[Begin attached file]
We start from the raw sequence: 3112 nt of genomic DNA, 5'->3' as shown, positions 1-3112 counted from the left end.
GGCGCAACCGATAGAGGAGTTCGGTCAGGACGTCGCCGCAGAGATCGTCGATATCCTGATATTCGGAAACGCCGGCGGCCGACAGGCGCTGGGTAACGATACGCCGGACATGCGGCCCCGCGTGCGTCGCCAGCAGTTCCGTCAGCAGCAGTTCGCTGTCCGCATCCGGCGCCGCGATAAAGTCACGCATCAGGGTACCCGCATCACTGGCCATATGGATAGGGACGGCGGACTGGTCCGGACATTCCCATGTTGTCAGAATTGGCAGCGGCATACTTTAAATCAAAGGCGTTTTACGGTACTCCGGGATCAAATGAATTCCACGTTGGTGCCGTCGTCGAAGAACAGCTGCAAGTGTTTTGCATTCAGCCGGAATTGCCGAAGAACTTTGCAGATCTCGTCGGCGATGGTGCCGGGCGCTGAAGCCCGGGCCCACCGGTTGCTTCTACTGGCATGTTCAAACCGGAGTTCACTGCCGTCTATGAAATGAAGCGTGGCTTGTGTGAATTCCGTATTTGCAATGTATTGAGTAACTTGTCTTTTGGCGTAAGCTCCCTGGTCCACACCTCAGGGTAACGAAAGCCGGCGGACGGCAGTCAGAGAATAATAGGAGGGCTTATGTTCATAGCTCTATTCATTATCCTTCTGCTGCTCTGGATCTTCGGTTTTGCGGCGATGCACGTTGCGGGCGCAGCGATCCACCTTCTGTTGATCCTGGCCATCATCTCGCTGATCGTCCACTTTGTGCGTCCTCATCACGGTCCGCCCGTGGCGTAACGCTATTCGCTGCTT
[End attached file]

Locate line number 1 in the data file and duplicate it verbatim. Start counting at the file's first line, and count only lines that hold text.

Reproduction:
We start from the raw sequence: 3112 nt of genomic DNA, 5'->3' as shown, positions 1-3112 counted from the left end.